What Is Behavioral Analytics?

Behavioral analytics is an area of data analytics that focuses on providing insight into the actions of people, usually regarding online purchasing. Behavioral analytics is used in e-commerce, gaming, social media, and other applications to identify opportunities to optimize in order to realize specific business outcomes.

Behavioral analytics includes demographic and geographic data, but it also goes deeper by profiling a user’s past activity, pulling in any additional data that is available. 

How Behavioral Analytics Works

Behavioral analytics is based on hard data. It uses the volumes of raw data people use while they're on social media, in gaming applications, marketing, retail sites, or applications. This data is collected and analyzed, and then used as the basis of making certain decisions, including how to determine future trends or business activity, including ad placement.

However, there is a lot of ambiguity about the nature of the insights that it yields. For example, online advertisers use behavioral analytics to help them tailor the right offer at the right time. This is often done utilizing the user’s demographic data, any past search or social information, and a locational market to put the user into a bigger group, sometimes called a cohort or demographic. The user is then served with ads or offers that match the ads and offers that have the highest success rate with that group.

Behavioral analytics can support a number of different hypotheses, so the process of elimination comes from experimentation and evaluation. Businesses usually are looking to increase conversions, so if the change makes it worse, that hypothesis can be thrown out in favor of a different one or no change at all.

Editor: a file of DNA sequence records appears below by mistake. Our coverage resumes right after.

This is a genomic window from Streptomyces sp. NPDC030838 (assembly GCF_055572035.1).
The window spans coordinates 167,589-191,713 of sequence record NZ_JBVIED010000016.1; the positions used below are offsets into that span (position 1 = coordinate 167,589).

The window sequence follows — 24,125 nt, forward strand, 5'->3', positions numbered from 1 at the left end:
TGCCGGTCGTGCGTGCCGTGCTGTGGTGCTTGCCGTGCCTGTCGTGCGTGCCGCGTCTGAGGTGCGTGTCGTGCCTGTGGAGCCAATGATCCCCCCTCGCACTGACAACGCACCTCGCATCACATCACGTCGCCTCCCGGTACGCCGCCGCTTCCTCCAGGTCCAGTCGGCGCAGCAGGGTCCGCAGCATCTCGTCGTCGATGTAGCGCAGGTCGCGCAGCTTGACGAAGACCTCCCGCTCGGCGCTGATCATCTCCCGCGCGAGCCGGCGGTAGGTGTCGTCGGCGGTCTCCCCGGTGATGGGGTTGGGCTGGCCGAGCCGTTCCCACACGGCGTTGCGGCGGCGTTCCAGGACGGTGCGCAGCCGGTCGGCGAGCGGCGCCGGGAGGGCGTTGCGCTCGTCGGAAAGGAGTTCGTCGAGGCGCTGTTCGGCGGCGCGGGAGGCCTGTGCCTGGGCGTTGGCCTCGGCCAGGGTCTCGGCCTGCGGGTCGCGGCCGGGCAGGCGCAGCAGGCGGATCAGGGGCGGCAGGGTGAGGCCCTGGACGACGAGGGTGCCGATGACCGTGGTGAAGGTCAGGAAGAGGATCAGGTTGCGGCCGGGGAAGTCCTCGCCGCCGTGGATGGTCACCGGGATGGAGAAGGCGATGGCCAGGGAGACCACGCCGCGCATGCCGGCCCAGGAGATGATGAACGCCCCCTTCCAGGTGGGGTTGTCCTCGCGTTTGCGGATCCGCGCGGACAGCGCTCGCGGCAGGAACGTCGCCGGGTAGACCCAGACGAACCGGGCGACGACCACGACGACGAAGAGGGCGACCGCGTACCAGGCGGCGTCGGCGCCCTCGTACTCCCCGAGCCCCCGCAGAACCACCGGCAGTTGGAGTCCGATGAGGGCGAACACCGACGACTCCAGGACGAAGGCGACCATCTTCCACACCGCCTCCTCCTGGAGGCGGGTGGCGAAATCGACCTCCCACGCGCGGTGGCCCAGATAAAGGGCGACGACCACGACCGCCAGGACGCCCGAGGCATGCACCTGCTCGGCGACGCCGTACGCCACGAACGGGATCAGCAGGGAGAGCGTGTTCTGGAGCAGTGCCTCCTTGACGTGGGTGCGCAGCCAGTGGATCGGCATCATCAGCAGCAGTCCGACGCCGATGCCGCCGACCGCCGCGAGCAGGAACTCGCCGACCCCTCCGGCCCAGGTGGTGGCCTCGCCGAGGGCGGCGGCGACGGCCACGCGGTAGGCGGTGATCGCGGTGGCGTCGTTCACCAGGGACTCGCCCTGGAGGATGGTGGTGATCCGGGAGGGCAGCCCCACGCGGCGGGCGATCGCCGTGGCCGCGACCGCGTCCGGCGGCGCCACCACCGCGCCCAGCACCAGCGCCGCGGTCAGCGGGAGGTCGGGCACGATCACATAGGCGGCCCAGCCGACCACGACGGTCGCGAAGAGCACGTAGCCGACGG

Behavioral analytics are most often used to inform A/B testing where one variable is changed at a time. As behavioral analytics have deepened and the technology to test multiple changes in real time evolves, companies are getting much better at targeting customers.

Types of Behavioral Analytics

As is to be expected, behavioral analytics is usually employed for the purpose of driving sales, either via ad placement or suggested products.

  • E-commerce and retail: This type helps make product recommendations and future sales trends based on consumers' current tastes.
  • Online gaming: This helps predict trends in usage and preferences for future offerings. As gaming companies move away from a packaged product, they use behavioral analytics to target their gamers on specific, in-game upsells.
  • Application development: Businesses can figure out how people use an app to forecast future trends. As with online gaming analytics, companies will offer upgrades within the app based on behavioral patterns.
  • Security: This type of analytics helps detect compromised information by finding unusual activity, and is employed by both government agencies and private companies throughout the world.

Key Takeaways

  • Behavioral analytics is used to track users preferences and offer or direct that user to targeted content.
  • Mostly, it is used to drive potential customers to specific products or advertisements.
  • Some feel that the systems put in place to collect data are harmful and intrusive, worrying that everything they do is tracked and monitored.

Criticism of Behavioral Analytics

Amazon offers a personalized homepage based on demographics, past purchases, search queries, and products viewed using behavioral analytics, and each product page shows you what people just like you did after viewing that page. This data trove is the real power behind Amazon.

Starting in 2015, Amazon was among tech companies like Google in releasing in-home voice products that should become a wealth of behavioral analytics regarding off-line life just, as your actions on their sites are a source of data for your online life. Some people view this as intrusive and overly informative to both the data companies and government, but they are de facto agreeing to the terms when they purchase the item.